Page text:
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  • Something in the Water
    The water quality of the Cape Fear River was a major concern in 2017 There is no doubt that it will ... read more
  • Winter Thaw
    What a difference 50 degrees can make Last Thursday there was a layer of snow on the ground four inc... read more
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    It s less than one week before Christmas but you wouldn t know it by stepping outside As I write thi... read more

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Downtown Paddle Bound.

In continuing my series on places to paddle, prior to Memorial Day, we now go to Dram Tree Park. Located at the base of Castle Street, this public access point features a floating kayak/canoe platform that makes putting in and taking out a simple affair. This is important, as the current in this section of the Cape Fear can be quite strong. But don't let that discourage you from exploring this unique stretch of water. Once you begin paddling off the platform you can track the River Walk, which gives you a unique view of Downtown.  From here, you can cross over to the Battleship North Carolina. Entering the lagoon, you can catch a break from current, and, if the tides are right you can paddle around the Battleship. While many people have been on or in the Battleship, few have glimpsed it from this perspective! Working your way below the Isabella Holmes Bridge you will enter the marshes of Eagle Island. Keep your eyes peeled for osprey, Bald Eagle, and maybe an alligator or two. On your right side you may spot what looks like a small raised marsh separate from the marshland. On closer inspection you will discover it to be the wreck of a Civil War vessel, the bones rusted and decayed, but still evident. From here you can work your way back to the River Walk side and track the waterfront back to your take out at Dram Tree. While tides can be strong through this section of the Cape Fear, staying far left or right will keep you out of the main current.  You can also beat a lot of motorized boat traffic by exploring Eagle Island over the next two months, prior to summer.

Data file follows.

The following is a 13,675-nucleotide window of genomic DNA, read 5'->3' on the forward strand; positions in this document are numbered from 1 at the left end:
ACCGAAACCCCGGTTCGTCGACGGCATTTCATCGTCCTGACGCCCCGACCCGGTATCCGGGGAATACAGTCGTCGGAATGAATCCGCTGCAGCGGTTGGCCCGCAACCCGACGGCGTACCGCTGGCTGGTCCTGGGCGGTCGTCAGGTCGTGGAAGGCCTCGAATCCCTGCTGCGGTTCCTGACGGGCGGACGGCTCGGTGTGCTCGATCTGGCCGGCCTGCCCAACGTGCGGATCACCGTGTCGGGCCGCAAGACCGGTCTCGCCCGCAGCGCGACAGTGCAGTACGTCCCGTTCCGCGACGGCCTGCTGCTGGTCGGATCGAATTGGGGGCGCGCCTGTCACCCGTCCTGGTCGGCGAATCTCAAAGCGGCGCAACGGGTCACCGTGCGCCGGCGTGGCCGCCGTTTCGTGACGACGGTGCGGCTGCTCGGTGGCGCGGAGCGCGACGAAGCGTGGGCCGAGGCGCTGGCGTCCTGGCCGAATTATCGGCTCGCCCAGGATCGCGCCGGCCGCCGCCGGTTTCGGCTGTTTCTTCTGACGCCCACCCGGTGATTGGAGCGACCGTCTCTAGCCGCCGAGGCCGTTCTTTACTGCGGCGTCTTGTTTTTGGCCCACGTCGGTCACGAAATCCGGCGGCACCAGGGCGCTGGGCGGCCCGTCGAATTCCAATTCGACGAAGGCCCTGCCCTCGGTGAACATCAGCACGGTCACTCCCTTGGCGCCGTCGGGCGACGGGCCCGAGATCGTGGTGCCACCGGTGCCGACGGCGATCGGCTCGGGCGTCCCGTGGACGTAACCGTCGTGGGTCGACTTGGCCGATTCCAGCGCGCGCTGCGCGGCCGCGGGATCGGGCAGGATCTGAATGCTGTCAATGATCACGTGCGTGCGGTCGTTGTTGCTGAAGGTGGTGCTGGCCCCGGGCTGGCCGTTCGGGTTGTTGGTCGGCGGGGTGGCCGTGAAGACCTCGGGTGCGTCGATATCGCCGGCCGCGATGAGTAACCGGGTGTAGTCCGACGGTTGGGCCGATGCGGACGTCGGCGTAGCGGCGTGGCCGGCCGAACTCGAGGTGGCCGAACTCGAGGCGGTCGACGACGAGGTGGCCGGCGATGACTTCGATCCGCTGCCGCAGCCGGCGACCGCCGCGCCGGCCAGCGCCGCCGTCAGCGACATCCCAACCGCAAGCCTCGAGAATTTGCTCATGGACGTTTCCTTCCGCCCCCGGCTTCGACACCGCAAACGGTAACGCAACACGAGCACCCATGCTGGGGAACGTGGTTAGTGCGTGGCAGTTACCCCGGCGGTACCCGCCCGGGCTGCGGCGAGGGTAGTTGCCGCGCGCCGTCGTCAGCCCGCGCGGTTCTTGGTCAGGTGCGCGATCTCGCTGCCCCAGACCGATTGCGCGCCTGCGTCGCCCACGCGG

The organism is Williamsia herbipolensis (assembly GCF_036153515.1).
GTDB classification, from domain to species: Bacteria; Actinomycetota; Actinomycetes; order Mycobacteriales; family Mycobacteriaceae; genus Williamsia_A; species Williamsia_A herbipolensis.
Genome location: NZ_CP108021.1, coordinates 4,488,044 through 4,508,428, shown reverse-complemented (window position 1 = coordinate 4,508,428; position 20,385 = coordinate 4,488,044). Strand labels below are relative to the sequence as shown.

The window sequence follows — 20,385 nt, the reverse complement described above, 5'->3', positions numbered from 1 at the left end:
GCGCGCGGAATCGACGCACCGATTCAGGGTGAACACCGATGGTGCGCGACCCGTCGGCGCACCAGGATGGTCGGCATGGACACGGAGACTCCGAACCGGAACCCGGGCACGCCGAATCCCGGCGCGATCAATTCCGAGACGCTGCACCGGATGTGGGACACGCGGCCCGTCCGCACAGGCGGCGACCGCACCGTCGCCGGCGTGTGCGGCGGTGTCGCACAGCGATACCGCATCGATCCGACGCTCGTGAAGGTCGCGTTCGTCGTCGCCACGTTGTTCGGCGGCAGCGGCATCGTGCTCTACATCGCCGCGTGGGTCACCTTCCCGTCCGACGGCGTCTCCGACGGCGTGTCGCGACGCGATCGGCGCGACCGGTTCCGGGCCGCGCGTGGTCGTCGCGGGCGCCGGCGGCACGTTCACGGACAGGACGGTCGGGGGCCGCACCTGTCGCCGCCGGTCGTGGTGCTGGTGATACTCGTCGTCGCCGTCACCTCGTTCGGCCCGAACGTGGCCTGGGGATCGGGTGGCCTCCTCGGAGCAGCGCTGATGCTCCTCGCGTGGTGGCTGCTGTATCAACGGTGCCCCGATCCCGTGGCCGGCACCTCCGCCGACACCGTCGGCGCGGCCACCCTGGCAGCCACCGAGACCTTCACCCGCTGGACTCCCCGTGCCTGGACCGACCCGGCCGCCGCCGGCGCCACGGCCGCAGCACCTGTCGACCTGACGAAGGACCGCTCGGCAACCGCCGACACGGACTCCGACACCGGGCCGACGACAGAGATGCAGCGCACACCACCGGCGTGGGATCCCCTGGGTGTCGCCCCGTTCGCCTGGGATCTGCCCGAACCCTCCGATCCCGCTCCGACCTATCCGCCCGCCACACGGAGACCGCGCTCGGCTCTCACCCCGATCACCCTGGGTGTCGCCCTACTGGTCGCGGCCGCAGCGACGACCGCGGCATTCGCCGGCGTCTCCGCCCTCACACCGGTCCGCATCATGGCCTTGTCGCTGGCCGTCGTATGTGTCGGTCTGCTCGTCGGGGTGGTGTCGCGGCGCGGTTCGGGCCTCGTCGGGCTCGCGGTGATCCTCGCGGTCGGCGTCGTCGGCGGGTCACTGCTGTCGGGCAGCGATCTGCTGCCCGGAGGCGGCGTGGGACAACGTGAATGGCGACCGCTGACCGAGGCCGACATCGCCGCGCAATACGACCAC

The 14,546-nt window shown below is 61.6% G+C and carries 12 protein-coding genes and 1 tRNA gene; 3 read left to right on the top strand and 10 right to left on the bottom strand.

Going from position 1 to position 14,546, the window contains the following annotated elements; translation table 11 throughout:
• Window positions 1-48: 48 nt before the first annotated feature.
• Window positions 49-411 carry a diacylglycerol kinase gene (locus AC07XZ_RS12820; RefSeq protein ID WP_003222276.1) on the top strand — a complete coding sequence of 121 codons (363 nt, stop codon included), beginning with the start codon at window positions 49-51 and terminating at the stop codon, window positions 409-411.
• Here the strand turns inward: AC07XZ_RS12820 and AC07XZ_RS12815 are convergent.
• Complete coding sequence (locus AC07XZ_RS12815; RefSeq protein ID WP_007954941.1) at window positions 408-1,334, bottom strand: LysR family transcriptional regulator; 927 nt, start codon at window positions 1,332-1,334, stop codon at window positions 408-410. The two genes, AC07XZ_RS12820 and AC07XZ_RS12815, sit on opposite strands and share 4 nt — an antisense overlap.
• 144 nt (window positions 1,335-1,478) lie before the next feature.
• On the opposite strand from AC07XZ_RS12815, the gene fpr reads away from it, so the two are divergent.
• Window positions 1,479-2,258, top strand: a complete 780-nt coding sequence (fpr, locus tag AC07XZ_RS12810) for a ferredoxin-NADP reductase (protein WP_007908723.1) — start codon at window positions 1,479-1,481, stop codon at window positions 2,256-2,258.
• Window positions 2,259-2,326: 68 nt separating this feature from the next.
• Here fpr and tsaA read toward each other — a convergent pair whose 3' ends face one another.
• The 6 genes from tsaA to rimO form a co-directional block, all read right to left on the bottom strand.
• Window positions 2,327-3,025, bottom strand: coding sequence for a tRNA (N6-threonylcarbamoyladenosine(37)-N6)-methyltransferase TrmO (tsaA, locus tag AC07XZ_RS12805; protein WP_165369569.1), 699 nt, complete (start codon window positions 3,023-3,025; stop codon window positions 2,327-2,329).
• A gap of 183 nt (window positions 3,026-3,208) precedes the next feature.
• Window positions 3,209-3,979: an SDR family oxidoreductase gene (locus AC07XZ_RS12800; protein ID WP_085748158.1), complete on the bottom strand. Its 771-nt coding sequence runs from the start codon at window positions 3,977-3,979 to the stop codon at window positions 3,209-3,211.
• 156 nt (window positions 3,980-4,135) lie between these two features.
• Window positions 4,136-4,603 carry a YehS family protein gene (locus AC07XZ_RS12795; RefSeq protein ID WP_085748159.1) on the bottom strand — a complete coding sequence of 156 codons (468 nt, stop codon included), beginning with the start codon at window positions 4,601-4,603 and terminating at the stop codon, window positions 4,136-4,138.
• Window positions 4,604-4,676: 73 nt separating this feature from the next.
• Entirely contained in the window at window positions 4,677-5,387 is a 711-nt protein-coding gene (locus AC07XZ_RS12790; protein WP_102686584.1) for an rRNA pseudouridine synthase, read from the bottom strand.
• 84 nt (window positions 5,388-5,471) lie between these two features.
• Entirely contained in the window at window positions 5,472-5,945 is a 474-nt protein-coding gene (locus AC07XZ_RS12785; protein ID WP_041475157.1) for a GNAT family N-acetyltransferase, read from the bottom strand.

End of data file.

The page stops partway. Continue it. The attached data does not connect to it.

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The water quality of the Cape Fear River was a major concern in 2017. There is no doubt that it will be an issue in 2018 as well. Rivers have long served farm and town as depositories for animal waste...


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Experience first hand what it's like to kayak with the Expedition Organization.

Scott Schmolesky has been kayaking for over 20 years and has been an instructor the last ten. Most recently he started the outfitter and guide service, The Expedition Organization which offers guided kayak programs in Southeastern, North Carolina. His paddling adventures have taken him through Australia, Europe, and throughout the U.S. He can be reached at This email address is being protected from spambots. You need JavaScript enabled to view it.. You can read more of his articles here.

The Expedition Organization  102 Brookwood Avenue  Wilmington, NC 28403  (910) 200-1594  Email us at This email address is being protected from spambots. You need JavaScript enabled to view it.